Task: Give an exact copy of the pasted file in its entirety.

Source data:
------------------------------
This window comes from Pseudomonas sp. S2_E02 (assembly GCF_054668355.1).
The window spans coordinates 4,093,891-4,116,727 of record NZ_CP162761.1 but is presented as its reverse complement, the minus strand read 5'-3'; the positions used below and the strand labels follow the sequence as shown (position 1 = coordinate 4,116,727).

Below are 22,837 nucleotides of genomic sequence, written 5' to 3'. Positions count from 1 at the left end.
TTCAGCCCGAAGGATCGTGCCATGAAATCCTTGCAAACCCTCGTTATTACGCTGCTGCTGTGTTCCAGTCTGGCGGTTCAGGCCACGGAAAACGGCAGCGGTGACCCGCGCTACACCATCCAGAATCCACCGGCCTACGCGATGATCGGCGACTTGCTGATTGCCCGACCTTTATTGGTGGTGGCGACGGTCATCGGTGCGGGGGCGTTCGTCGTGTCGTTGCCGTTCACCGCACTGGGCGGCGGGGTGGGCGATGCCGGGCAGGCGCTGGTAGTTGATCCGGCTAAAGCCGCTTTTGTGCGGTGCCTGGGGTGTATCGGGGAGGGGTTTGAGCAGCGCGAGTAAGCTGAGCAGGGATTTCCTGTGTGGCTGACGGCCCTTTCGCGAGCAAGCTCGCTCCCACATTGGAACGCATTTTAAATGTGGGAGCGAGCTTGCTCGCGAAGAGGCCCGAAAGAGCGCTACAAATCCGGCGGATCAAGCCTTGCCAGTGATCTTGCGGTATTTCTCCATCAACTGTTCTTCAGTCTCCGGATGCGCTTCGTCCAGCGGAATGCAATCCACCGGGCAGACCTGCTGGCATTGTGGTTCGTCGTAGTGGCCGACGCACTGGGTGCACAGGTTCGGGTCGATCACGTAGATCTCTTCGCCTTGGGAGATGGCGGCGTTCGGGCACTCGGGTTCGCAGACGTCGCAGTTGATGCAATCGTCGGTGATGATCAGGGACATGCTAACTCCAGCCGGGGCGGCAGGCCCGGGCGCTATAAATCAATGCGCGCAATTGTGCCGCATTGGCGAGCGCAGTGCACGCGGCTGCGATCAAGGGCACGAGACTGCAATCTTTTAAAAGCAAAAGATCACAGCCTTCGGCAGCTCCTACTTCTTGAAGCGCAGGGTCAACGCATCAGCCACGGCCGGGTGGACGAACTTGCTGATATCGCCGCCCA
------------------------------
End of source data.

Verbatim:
This window comes from Pseudomonas sp. S2_E02 (assembly GCF_054668355.1).
The window spans coordinates 4,093,891-4,116,727 of record NZ_CP162761.1 but is presented as its reverse complement, the minus strand read 5'-3'; the positions used below and the strand labels follow the sequence as shown (position 1 = coordinate 4,116,727).

Below are 22,837 nucleotides of genomic sequence, written 5' to 3'. Positions count from 1 at the left end.
TTCAGCCCGAAGGATCGTGCCATGAAATCCTTGCAAACCCTCGTTATTACGCTGCTGCTGTGTTCCAGTCTGGCGGTTCAGGCCACGGAAAACGGCAGCGGTGACCCGCGCTACACCATCCAGAATCCACCGGCCTACGCGATGATCGGCGACTTGCTGATTGCCCGACCTTTATTGGTGGTGGCGACGGTCATCGGTGCGGGGGCGTTCGTCGTGTCGTTGCCGTTCACCGCACTGGGCGGCGGGGTGGGCGATGCCGGGCAGGCGCTGGTAGTTGATCCGGCTAAAGCCGCTTTTGTGCGGTGCCTGGGGTGTATCGGGGAGGGGTTTGAGCAGCGCGAGTAAGCTGAGCAGGGATTTCCTGTGTGGCTGACGGCCCTTTCGCGAGCAAGCTCGCTCCCACATTGGAACGCATTTTAAATGTGGGAGCGAGCTTGCTCGCGAAGAGGCCCGAAAGAGCGCTACAAATCCGGCGGATCAAGCCTTGCCAGTGATCTTGCGGTATTTCTCCATCAACTGTTCTTCAGTCTCCGGATGCGCTTCGTCCAGCGGAATGCAATCCACCGGGCAGACCTGCTGGCATTGTGGTTCGTCGTAGTGGCCGACGCACTGGGTGCACAGGTTCGGGTCGATCACGTAGATCTCTTCGCCTTGGGAGATGGCGGCGTTCGGGCACTCGGGTTCGCAGACGTCGCAGTTGATGCAATCGTCGGTGATGATCAGGGACATGCTAACTCCAGCCGGGGCGGCAGGCCCGGGCGCTATAAATCAATGCGCGCAATTGTGCCGCATTGGCGAGCGCAGTGCACGCGGCTGCGATCAAGGGCACGAGACTGCAATCTTTTAAAAGCAAAAGATCACAGCCTTCGGCAGCTCCTACTTCTTGAAGCGCAGGGTCAACGCATCAGCCACGGCCGGGTGGACGAACTTGCTGATATCGCCGCCCA